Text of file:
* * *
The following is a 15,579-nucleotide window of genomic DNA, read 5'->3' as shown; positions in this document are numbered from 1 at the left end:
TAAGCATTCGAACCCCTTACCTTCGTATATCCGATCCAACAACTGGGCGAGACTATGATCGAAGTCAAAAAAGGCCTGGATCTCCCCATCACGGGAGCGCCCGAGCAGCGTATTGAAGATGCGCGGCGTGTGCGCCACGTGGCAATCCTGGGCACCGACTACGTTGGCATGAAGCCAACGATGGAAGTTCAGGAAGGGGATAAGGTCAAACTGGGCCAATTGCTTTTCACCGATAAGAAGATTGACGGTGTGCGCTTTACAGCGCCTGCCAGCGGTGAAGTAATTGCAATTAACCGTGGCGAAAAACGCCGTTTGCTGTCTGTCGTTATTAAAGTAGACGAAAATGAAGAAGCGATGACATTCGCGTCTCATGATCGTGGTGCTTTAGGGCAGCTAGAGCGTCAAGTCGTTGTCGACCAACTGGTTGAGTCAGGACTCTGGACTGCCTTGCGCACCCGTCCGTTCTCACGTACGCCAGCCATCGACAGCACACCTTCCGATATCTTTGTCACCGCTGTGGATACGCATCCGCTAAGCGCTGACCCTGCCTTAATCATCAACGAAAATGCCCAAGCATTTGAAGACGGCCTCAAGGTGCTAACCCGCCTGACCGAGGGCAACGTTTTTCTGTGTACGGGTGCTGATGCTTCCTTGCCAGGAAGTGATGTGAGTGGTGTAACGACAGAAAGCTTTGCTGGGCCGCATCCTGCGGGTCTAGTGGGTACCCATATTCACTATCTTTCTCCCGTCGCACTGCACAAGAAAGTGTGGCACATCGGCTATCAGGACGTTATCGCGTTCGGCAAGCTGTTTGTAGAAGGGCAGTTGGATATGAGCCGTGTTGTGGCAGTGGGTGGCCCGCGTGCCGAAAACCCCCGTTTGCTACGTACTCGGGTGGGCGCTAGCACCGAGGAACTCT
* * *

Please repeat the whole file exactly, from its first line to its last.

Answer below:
The following is a 15,579-nucleotide window of genomic DNA, read 5'->3' as shown; positions in this document are numbered from 1 at the left end:
TAAGCATTCGAACCCCTTACCTTCGTATATCCGATCCAACAACTGGGCGAGACTATGATCGAAGTCAAAAAAGGCCTGGATCTCCCCATCACGGGAGCGCCCGAGCAGCGTATTGAAGATGCGCGGCGTGTGCGCCACGTGGCAATCCTGGGCACCGACTACGTTGGCATGAAGCCAACGATGGAAGTTCAGGAAGGGGATAAGGTCAAACTGGGCCAATTGCTTTTCACCGATAAGAAGATTGACGGTGTGCGCTTTACAGCGCCTGCCAGCGGTGAAGTAATTGCAATTAACCGTGGCGAAAAACGCCGTTTGCTGTCTGTCGTTATTAAAGTAGACGAAAATGAAGAAGCGATGACATTCGCGTCTCATGATCGTGGTGCTTTAGGGCAGCTAGAGCGTCAAGTCGTTGTCGACCAACTGGTTGAGTCAGGACTCTGGACTGCCTTGCGCACCCGTCCGTTCTCACGTACGCCAGCCATCGACAGCACACCTTCCGATATCTTTGTCACCGCTGTGGATACGCATCCGCTAAGCGCTGACCCTGCCTTAATCATCAACGAAAATGCCCAAGCATTTGAAGACGGCCTCAAGGTGCTAACCCGCCTGACCGAGGGCAACGTTTTTCTGTGTACGGGTGCTGATGCTTCCTTGCCAGGAAGTGATGTGAGTGGTGTAACGACAGAAAGCTTTGCTGGGCCGCATCCTGCGGGTCTAGTGGGTACCCATATTCACTATCTTTCTCCCGTCGCACTGCACAAGAAAGTGTGGCACATCGGCTATCAGGACGTTATCGCGTTCGGCAAGCTGTTTGTAGAAGGGCAGTTGGATATGAGCCGTGTTGTGGCAGTGGGTGGCCCGCGTGCCGAAAACCCCCGTTTGCTACGTACTCGGGTGGGCGCTAGCACCGAGGAACTCT